Q: Burger says that the low box office share for Canadian films (2 to 2.7 per cent) shows that Canadians don’t watch them.
A: The market is dominated by Hollywood blockbusters, leaving what’s left to be divided by independent films from everywhere in the world. If you compare the domestic box office share of Canadian films to that of other independent films from other countries, it’s robust. Only the U.K. industry is stronger.
Q: Berger says that over 10,000 hours of Canadian films are already available on TV each year.
A: That’s not correct. The biggest number is found on the three pay TV movie networks. Among them the total time devoted to Canadian film was 5.2 per cent in 2011, down from 13 per cent in 2004. If you take all the specialty services in Canada across the board, based on CRTC logs for 2011, only 1.7 per cent of programming was devoted to Canadian films. For whatever reason, Canadian cinema has been disenfranchised—orphaned by all broadcasters. We are providing a permanent destination that offers consumers access to over 3,000 films. Starlight is promising to take 70 per cent of its gross income and put it right back into production of Canadian films. No network has done that, not even the CBC. It’s an unprecedented reinvestment of revenues into new programming.
Q: But even within the film industry, there have been criticisms of Starlight’s studio model, which foresees funding eight to 12 Canadian movies a year.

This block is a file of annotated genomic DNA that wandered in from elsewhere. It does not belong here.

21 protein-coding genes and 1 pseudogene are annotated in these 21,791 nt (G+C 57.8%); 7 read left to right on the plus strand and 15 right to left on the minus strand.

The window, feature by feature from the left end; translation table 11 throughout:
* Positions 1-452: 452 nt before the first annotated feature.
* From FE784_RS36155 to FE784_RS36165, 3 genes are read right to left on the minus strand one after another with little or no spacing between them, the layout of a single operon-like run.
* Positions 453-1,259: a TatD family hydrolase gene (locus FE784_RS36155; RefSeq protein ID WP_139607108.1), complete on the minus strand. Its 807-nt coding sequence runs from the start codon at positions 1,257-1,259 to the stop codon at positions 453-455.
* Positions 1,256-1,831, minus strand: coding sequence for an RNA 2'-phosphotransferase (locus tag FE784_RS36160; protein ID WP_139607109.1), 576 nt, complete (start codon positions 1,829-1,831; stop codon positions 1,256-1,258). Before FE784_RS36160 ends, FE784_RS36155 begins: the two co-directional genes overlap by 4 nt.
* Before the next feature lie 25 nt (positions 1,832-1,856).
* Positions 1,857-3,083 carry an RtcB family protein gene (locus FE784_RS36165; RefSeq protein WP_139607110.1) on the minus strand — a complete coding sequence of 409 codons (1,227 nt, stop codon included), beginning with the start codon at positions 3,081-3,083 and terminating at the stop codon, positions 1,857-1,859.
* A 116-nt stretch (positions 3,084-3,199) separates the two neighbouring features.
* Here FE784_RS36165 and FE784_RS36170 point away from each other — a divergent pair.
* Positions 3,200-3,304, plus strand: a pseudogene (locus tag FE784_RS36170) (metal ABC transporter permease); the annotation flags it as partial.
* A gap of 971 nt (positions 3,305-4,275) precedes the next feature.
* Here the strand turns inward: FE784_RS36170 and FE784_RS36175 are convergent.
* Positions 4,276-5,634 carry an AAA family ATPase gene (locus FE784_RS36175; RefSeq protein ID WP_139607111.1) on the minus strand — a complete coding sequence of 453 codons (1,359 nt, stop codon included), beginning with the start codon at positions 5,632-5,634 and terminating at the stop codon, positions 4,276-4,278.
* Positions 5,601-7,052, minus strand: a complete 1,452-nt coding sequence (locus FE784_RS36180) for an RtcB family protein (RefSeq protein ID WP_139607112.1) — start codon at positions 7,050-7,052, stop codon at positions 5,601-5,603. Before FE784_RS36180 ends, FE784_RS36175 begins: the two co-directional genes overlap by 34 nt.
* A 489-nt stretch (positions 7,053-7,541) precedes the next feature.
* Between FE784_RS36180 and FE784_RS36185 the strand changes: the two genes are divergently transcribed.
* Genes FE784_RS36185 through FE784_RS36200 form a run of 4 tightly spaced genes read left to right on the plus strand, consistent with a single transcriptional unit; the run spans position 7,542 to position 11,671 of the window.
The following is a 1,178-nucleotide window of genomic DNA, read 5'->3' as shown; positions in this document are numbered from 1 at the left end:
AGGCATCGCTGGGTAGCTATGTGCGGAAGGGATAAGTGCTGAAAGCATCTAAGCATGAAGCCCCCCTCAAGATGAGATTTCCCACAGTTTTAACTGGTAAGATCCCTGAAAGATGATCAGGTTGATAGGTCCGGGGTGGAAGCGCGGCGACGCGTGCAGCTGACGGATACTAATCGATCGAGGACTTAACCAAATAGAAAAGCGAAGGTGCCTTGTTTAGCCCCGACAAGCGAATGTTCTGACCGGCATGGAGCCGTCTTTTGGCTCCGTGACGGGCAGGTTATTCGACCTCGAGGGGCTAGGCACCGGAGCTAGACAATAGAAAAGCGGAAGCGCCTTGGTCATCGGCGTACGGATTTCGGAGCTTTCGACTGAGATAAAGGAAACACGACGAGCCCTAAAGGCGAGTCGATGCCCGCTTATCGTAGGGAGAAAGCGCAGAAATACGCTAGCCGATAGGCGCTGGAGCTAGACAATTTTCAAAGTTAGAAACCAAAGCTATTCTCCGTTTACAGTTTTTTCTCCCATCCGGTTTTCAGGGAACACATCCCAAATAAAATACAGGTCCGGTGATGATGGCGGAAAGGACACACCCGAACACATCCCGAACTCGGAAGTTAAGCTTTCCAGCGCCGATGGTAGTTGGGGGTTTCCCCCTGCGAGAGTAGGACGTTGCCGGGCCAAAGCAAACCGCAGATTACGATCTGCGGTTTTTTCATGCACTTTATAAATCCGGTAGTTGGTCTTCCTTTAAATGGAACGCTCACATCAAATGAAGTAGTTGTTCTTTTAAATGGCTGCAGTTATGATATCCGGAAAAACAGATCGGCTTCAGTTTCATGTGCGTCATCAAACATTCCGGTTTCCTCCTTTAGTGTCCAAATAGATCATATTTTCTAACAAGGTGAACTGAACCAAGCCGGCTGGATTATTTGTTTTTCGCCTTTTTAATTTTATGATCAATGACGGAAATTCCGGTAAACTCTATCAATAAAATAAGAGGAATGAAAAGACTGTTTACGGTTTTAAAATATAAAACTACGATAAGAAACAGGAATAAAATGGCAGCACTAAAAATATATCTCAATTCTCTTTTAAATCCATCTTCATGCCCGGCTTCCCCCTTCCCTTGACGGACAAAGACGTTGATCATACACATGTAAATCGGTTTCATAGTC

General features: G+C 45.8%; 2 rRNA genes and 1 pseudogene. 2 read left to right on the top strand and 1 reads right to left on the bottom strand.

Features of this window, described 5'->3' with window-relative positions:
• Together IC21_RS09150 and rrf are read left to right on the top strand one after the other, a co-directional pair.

A: There is no studio model. The money that’s invested back into Canadian films will be inaccessible to Starlight’s Canadian shareholders. Calling it a studio is inaccurate. A studio, like Paramount or Fox or Disney, produces and distributes its own films. We will not do either. The movies will be produced by independent producers who will bring projects to Starlight.
Q: Burger says that Starlight will own the movies it funds.
A: Starlight will not own, produce or distribute films. The copyright will be owned by the producer. Starlight will have a right to recoup some investment. But the producer shares automatically in every dollar that comes in.
Q: What is Starlight’s cut of a film’s recouped revenues?
A: Depending on whether or not the producer invests his tax credits, Starlight would have between 50 and 80 per cent.
Q: Whether you call it studio or not, isn’t it odd for one private company like Starlight asking to fulfill a cultural mandate traditionally handled by a public institution?
A: Who? The CBC? The CBC is running just three or four Canadian movies a year.
Q: Opponents of Starlight say those who want to see Canadian films can buy them via video-on-demand.
A: Only a tiny percentage are available and range in price from $3.99 to $5.99. We’ll provide 60 movies a month for 45 cents.
Q: But you’re not just engaged in an act of cultural altruism. You do expect to make a profit.
A: We’re investing money and we would certainly hope to recoup our investment and make a return.